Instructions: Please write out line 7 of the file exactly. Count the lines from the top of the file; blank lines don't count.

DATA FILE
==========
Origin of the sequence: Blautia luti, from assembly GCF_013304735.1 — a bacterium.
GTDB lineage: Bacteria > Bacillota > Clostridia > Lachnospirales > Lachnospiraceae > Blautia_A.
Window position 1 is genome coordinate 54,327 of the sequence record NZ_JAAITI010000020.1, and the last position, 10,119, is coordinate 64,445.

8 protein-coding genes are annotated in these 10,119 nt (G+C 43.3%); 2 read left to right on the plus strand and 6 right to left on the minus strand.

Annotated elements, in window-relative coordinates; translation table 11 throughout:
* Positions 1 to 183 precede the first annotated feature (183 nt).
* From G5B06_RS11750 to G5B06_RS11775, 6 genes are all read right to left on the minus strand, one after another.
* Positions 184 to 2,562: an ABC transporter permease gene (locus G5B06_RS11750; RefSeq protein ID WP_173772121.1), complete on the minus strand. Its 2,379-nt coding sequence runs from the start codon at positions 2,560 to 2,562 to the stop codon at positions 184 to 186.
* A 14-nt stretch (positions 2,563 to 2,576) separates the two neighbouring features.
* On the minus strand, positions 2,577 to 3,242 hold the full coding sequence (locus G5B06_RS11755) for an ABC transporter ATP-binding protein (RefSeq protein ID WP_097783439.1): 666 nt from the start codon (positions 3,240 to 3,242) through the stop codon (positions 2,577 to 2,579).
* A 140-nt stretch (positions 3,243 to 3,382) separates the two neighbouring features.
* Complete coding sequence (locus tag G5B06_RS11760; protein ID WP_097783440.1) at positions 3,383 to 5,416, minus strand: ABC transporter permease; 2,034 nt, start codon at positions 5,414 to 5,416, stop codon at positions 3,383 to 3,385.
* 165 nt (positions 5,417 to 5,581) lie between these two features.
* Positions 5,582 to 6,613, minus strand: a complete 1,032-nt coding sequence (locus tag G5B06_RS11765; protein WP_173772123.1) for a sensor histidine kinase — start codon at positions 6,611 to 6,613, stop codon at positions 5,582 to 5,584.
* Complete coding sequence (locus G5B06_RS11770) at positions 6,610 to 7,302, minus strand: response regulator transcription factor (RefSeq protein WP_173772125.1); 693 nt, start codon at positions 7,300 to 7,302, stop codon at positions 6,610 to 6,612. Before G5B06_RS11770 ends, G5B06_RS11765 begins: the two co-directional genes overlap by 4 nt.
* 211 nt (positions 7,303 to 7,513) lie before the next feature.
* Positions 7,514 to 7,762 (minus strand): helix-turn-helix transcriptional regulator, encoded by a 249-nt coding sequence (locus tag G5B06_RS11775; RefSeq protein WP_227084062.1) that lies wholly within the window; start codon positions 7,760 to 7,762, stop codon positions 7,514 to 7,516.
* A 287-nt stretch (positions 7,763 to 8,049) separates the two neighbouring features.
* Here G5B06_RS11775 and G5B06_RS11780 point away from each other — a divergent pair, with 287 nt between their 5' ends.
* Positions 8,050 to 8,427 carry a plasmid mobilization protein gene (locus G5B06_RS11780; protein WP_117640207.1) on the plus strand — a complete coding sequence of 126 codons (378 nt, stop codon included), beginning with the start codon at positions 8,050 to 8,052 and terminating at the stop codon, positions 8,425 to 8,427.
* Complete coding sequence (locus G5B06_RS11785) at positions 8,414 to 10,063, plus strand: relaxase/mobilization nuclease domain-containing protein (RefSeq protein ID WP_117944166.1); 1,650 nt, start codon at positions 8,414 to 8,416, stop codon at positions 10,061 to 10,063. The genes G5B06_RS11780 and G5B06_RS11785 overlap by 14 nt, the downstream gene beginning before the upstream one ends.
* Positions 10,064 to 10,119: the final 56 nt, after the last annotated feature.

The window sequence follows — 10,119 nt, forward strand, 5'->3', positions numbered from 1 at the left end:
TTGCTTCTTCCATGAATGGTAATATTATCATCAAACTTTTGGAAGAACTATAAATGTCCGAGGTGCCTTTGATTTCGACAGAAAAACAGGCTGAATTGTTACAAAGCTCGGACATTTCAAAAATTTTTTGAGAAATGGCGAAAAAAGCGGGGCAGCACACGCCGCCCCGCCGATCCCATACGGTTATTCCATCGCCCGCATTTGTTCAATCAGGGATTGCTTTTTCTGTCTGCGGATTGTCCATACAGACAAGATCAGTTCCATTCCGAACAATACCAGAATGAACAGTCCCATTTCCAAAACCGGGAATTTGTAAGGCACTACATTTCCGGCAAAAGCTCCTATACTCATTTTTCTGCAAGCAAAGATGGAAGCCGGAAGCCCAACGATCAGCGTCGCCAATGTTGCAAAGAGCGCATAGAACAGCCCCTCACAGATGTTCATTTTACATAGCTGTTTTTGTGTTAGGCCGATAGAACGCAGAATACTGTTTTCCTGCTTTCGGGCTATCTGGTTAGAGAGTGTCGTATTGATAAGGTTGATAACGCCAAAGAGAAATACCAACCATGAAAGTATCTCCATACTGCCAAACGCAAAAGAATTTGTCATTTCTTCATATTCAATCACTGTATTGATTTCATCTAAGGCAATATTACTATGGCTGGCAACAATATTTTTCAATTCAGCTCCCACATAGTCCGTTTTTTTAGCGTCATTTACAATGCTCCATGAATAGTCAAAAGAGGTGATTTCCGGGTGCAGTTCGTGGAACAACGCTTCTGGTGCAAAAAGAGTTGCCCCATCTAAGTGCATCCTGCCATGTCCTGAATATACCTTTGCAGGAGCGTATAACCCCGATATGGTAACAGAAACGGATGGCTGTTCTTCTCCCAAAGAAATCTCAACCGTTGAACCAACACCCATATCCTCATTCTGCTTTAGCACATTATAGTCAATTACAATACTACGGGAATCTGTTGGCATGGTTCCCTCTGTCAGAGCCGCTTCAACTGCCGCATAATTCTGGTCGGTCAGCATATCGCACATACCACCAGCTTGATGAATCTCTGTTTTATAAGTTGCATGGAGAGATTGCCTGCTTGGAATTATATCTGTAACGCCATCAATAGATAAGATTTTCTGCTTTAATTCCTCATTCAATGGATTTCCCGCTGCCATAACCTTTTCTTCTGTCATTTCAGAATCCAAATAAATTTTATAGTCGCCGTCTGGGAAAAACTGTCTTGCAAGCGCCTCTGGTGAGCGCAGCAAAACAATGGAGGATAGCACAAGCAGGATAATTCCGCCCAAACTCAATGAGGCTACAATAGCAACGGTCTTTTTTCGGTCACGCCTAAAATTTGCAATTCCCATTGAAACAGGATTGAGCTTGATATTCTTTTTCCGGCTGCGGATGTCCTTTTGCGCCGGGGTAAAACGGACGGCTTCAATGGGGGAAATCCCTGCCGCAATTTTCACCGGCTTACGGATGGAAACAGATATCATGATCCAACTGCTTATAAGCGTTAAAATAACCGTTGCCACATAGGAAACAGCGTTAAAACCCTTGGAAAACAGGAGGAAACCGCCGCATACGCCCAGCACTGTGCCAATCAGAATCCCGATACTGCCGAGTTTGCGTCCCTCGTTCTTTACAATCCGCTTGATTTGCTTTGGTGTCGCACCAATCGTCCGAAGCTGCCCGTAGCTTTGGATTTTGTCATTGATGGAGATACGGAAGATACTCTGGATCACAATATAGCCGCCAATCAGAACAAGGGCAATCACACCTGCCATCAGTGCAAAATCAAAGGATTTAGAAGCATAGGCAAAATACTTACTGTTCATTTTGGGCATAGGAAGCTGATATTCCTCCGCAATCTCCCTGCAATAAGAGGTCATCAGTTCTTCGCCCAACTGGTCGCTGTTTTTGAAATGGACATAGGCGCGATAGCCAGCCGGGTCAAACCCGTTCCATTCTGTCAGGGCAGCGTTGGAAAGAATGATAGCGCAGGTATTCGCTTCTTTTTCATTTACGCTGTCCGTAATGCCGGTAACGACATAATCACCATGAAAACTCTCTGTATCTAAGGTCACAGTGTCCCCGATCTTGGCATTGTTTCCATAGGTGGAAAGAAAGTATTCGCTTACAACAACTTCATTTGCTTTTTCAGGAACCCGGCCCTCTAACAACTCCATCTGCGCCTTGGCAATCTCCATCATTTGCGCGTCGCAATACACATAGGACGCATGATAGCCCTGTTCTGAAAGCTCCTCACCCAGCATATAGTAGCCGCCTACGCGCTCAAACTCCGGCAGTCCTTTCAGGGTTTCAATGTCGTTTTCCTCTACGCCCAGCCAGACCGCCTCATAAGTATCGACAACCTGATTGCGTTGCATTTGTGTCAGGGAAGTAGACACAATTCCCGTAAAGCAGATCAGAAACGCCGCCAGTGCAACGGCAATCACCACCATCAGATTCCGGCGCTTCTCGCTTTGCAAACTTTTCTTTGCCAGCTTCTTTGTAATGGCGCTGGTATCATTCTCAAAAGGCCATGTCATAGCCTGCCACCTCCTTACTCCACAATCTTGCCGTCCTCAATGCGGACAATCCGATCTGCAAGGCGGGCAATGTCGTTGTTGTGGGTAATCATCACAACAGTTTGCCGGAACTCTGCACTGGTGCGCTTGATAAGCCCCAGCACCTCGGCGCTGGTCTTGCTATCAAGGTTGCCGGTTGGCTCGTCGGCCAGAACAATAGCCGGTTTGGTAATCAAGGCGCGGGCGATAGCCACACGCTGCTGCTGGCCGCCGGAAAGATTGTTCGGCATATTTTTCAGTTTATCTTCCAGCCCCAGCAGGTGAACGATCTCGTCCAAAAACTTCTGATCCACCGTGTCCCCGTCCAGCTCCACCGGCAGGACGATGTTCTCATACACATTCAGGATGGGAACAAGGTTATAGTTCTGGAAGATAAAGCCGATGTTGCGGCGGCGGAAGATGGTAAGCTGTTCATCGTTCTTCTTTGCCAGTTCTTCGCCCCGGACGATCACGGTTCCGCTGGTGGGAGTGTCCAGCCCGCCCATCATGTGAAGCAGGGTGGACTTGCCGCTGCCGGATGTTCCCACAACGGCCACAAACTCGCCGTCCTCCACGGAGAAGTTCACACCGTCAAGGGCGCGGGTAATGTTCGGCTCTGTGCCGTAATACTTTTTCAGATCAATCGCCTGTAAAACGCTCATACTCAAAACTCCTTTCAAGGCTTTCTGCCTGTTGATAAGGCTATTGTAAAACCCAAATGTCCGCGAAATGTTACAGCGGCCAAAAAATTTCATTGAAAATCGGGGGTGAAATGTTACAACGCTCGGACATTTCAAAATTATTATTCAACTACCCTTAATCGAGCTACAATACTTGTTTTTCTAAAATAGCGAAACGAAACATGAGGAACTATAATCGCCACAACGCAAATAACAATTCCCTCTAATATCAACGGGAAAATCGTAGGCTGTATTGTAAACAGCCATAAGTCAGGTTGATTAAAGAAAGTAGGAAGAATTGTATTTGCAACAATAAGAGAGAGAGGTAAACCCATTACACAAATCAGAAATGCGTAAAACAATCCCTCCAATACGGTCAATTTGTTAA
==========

* From G5B06_RS11750 to G5B06_RS11775, 6 genes are all read right to left on the minus strand, one after another.